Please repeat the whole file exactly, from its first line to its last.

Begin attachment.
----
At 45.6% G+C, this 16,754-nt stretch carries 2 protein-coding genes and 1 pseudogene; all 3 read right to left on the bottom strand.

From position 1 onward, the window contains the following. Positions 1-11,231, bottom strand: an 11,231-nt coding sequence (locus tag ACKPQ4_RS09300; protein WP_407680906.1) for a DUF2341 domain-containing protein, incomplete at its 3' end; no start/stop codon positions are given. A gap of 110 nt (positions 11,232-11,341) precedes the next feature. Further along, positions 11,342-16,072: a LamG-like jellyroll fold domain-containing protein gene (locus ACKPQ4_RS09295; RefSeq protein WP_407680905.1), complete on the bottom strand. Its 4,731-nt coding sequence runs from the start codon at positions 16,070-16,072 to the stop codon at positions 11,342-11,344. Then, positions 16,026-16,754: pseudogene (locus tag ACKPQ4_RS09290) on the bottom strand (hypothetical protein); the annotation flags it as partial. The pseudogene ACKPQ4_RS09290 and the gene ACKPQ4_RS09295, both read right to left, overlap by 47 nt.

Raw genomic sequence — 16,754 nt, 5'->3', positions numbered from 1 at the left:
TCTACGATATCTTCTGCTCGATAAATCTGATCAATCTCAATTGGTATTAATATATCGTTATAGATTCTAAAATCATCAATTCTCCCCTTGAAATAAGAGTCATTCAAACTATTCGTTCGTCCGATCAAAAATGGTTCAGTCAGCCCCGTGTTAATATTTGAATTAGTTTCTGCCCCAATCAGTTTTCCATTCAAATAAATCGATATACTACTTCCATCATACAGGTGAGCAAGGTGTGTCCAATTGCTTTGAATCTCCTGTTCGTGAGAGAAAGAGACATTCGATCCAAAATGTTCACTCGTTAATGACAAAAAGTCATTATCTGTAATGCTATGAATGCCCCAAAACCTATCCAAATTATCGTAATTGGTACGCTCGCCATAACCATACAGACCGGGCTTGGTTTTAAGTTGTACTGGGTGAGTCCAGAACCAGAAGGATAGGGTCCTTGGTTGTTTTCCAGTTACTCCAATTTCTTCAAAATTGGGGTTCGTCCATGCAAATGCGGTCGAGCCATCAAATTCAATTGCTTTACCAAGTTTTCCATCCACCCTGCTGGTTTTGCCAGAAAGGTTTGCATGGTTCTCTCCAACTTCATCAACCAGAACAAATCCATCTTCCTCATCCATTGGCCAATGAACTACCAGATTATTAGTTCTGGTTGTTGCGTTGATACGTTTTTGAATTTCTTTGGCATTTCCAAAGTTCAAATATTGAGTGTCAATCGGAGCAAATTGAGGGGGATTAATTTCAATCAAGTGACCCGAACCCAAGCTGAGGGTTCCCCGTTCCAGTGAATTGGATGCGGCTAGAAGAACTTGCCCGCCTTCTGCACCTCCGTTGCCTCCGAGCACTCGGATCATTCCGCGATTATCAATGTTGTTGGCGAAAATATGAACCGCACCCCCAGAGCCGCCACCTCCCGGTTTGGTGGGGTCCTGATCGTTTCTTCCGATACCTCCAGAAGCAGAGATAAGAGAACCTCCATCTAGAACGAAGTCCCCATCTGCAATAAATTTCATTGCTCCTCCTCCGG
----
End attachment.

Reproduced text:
At 45.6% G+C, this 16,754-nt stretch carries 2 protein-coding genes and 1 pseudogene; all 3 read right to left on the bottom strand.

From position 1 onward, the window contains the following. Positions 1-11,231, bottom strand: an 11,231-nt coding sequence (locus tag ACKPQ4_RS09300; protein WP_407680906.1) for a DUF2341 domain-containing protein, incomplete at its 3' end; no start/stop codon positions are given. A gap of 110 nt (positions 11,232-11,341) precedes the next feature. Further along, positions 11,342-16,072: a LamG-like jellyroll fold domain-containing protein gene (locus ACKPQ4_RS09295; RefSeq protein WP_407680905.1), complete on the bottom strand. Its 4,731-nt coding sequence runs from the start codon at positions 16,070-16,072 to the stop codon at positions 11,342-11,344. Then, positions 16,026-16,754: pseudogene (locus tag ACKPQ4_RS09290) on the bottom strand (hypothetical protein); the annotation flags it as partial. The pseudogene ACKPQ4_RS09290 and the gene ACKPQ4_RS09295, both read right to left, overlap by 47 nt.

Raw genomic sequence — 16,754 nt, 5'->3', positions numbered from 1 at the left:
TCTACGATATCTTCTGCTCGATAAATCTGATCAATCTCAATTGGTATTAATATATCGTTATAGATTCTAAAATCATCAATTCTCCCCTTGAAATAAGAGTCATTCAAACTATTCGTTCGTCCGATCAAAAATGGTTCAGTCAGCCCCGTGTTAATATTTGAATTAGTTTCTGCCCCAATCAGTTTTCCATTCAAATAAATCGATATACTACTTCCATCATACAGGTGAGCAAGGTGTGTCCAATTGCTTTGAATCTCCTGTTCGTGAGAGAAAGAGACATTCGATCCAAAATGTTCACTCGTTAATGACAAAAAGTCATTATCTGTAATGCTATGAATGCCCCAAAACCTATCCAAATTATCGTAATTGGTACGCTCGCCATAACCATACAGACCGGGCTTGGTTTTAAGTTGTACTGGGTGAGTCCAGAACCAGAAGGATAGGGTCCTTGGTTGTTTTCCAGTTACTCCAATTTCTTCAAAATTGGGGTTCGTCCATGCAAATGCGGTCGAGCCATCAAATTCAATTGCTTTACCAAGTTTTCCATCCACCCTGCTGGTTTTGCCAGAAAGGTTTGCATGGTTCTCTCCAACTTCATCAACCAGAACAAATCCATCTTCCTCATCCATTGGCCAATGAACTACCAGATTATTAGTTCTGGTTGTTGCGTTGATACGTTTTTGAATTTCTTTGGCATTTCCAAAGTTCAAATATTGAGTGTCAATCGGAGCAAATTGAGGGGGATTAATTTCAATCAAGTGACCCGAACCCAAGCTGAGGGTTCCCCGTTCCAGTGAATTGGATGCGGCTAGAAGAACTTGCCCGCCTTCTGCACCTCCGTTGCCTCCGAGCACTCGGATCATTCCGCGATTATCAATGTTGTTGGCGAAAATATGAACCGCACCCCCAGAGCCGCCACCTCCCGGTTTGGTGGGGTCCTGATCGTTTCTTCCGATACCTCCAGAAGCAGAGATAAGAGAACCTCCATCTAGAACGAAGTCCCCATCTGCAATAAATTTCATTGCTCCTCCTCCGG